30 May 2022
Lee Zion is heading to Ukraine to fight against Russian invaders.
But before he goes, he’s got one task to complete: giving away the weekly newspaper he owns in Lafayette, Minn., a town of about 500 residents in Nicollet County near New Ulm.
That’s right. Zion is offering to make a gift of the Lafayette Nicollet Ledger. With about 500 subscribers, the paper is profitable, Zion said, and has no debt.
It sounds like a sweet deal, but it’s no gravy train, he cautioned.
“To put out a good newspaper, they have to do what I do,” Zion said. “And that is, do everything myself with only a handful of [freelancers], and work seven days a week and never take time off.”
After decades in journalism, Zion, 54, bought the Ledger four years ago for $35,000. The Brooklyn, N.Y., native had worked at newspapers from coast to coast, rarely staying in one job for more than a few years because, he said, “I have an abrasive personality.”
Before Russia invaded in February, Zion didn’t really care all that much about Ukraine. But he did care about the bandura, a stringed instrument that’s considered the national instrument of Ukraine.
“It’s a gorgeous instrument. I thought, someday I’m going to buy one,” Zion said. “And Russians murdered people just for the crime of playing it.
“Sounds silly, but at the same time, it’s so silly that it’s evil.”
Zion decided he needed to go to Ukraine, to help in any way he could. But how could he find out what to do, where to go, how to make the journey? Again, it was the bandura that guided him.
“The first thing I did was look on the internet,” he said. “There’s a chorus in Toronto that plays the bandura. I thought, they’re Ukrainian, they’re hardcore. Certainly they can tell me who to call.”
The bandurists advised him to get in touch with the Ukrainian embassy in Chicago. He began to map out a plan: a flight to Warsaw, then a train to Ukraine. He plans to put himself at the disposal of anyone who needs him.
“Where I go, that is up to other people,” Zion said. “They’ll decide whether I’m going to be in a combat zone. They’ll decide whether I dig ditches. They’ll decide whether I’m a teacher. I can be an escort taking people out of Ukraine.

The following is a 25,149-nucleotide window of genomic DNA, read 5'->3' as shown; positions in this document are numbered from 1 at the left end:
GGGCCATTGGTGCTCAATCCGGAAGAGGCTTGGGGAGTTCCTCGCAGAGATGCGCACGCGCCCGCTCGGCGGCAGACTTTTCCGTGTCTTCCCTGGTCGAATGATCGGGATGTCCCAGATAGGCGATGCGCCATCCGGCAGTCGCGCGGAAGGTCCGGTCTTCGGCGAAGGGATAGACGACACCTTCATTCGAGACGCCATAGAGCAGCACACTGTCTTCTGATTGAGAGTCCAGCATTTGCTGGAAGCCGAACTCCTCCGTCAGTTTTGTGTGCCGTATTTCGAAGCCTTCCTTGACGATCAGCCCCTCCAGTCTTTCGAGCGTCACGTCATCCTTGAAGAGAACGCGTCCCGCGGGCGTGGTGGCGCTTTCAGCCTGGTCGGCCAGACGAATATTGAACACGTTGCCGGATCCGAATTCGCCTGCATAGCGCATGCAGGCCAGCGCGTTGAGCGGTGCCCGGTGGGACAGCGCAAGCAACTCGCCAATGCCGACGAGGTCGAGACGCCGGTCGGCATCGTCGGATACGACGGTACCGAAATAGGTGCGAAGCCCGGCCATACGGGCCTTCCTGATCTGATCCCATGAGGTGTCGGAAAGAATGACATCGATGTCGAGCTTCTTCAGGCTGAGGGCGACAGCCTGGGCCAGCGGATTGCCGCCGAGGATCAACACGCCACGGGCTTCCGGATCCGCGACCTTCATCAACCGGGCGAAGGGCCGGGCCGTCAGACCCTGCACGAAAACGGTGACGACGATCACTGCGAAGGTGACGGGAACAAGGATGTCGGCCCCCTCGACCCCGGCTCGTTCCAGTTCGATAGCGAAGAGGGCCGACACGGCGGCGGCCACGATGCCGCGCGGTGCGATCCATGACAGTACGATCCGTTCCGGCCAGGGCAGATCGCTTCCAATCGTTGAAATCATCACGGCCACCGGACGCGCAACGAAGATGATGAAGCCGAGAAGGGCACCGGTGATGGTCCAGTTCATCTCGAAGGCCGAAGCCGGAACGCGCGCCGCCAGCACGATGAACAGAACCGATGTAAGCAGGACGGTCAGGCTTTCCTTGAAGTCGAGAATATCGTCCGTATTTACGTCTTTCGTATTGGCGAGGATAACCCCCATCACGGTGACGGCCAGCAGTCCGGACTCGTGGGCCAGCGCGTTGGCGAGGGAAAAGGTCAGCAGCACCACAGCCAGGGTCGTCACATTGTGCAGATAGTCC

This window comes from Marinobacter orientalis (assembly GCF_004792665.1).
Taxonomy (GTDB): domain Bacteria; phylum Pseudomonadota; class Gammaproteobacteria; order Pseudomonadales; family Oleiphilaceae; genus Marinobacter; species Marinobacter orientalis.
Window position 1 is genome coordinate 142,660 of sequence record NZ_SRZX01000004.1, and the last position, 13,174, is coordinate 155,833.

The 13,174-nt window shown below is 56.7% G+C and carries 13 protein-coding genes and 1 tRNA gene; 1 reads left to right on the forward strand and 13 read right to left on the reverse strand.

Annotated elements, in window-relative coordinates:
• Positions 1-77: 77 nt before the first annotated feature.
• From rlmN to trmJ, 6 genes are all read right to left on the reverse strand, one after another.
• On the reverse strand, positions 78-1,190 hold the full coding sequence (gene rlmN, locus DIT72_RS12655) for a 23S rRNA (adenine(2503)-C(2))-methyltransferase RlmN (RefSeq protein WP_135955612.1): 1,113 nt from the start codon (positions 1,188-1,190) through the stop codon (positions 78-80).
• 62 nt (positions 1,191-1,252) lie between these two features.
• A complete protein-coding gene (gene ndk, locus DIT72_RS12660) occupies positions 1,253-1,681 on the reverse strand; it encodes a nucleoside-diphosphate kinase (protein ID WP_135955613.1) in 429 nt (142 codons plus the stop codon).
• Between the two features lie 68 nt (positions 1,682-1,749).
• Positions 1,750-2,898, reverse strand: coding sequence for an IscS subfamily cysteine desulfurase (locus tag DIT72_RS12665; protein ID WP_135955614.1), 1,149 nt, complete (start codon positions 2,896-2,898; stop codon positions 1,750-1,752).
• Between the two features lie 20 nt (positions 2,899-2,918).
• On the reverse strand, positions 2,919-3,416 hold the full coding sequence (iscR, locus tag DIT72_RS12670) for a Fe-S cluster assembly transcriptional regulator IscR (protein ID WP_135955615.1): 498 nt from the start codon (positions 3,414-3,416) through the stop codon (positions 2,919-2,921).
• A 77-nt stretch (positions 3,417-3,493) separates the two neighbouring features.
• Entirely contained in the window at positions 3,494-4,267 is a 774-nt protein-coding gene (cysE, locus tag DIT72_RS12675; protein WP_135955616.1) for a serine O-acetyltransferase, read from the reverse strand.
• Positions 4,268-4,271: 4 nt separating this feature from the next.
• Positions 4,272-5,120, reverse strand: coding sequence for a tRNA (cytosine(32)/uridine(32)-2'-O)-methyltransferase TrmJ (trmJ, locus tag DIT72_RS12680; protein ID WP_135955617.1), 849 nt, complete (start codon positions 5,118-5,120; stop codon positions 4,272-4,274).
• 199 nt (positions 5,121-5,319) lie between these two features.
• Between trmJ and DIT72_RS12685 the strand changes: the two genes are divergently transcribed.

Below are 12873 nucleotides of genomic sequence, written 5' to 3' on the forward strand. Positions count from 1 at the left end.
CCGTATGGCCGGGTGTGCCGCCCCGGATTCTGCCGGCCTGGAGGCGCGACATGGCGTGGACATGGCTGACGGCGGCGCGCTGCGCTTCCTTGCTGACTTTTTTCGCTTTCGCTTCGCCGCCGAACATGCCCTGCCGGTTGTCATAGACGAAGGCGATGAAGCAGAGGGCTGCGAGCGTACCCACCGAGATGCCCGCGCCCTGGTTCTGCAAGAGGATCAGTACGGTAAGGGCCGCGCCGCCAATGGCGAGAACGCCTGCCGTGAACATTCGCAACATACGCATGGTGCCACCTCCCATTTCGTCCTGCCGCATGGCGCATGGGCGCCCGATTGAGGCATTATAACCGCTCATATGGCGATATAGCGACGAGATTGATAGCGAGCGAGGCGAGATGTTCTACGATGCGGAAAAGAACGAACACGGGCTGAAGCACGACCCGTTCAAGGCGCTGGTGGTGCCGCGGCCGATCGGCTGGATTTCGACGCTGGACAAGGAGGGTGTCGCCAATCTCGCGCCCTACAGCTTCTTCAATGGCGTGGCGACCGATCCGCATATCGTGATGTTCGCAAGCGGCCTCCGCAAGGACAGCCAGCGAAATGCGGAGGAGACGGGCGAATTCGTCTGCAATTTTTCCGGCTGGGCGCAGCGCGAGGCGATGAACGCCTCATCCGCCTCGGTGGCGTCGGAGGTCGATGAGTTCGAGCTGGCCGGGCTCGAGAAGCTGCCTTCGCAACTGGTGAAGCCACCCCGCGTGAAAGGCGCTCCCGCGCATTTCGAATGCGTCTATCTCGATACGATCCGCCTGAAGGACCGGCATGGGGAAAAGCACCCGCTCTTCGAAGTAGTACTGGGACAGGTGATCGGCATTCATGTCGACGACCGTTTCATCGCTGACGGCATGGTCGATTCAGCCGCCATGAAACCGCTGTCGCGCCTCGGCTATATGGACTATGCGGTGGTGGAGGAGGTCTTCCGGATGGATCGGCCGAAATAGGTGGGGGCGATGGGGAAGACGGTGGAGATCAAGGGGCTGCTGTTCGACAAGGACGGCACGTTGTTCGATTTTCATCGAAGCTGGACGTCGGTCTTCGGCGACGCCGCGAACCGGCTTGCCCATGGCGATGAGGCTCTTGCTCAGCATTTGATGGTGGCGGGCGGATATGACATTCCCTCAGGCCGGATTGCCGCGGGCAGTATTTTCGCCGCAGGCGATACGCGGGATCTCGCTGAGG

“Maybe they’ll put me into news, because that’s what I’ve been doing my whole adult life.”
Meanwhile, he put his newspaper up for sale. There were a few tire-kickers but no serious offers. So he decided to give it away. Last month, the Ledger ran an ad with his offer.
The owner, it said, “wants to leave the paper in good hands. To get this newspaper, entirely free of charge, the next owner must show that he or she has the knowledge, experience and the drive to take on the challenge.” The Ledger, the ad continued, is “small circulation but financially solvent, read by people who are proud of their kids and proud of their hometown.”
Zion said he’s had a few inquiries and just last week met with a prospective owner. But he stressed that the most important thing, to him, is helping Ukraine. Passing on the newspaper is just something he needs to do to make that possible.
Zion isn’t married and has no children. Loved ones in his life — his father, his brother, some women he’s been seriously involved with — were initially skeptical of his plans, he said, but they’ve gradually come around.
So far, he said, about 7,000 Americans and Canadians are in Ukraine, helping the resistance. He hopes to inspire more to join in.
“If this guy can drop everything and rush to Ukraine, why can’t I?” he said. “I’ll be 7,001 and they’ll be 7,002.”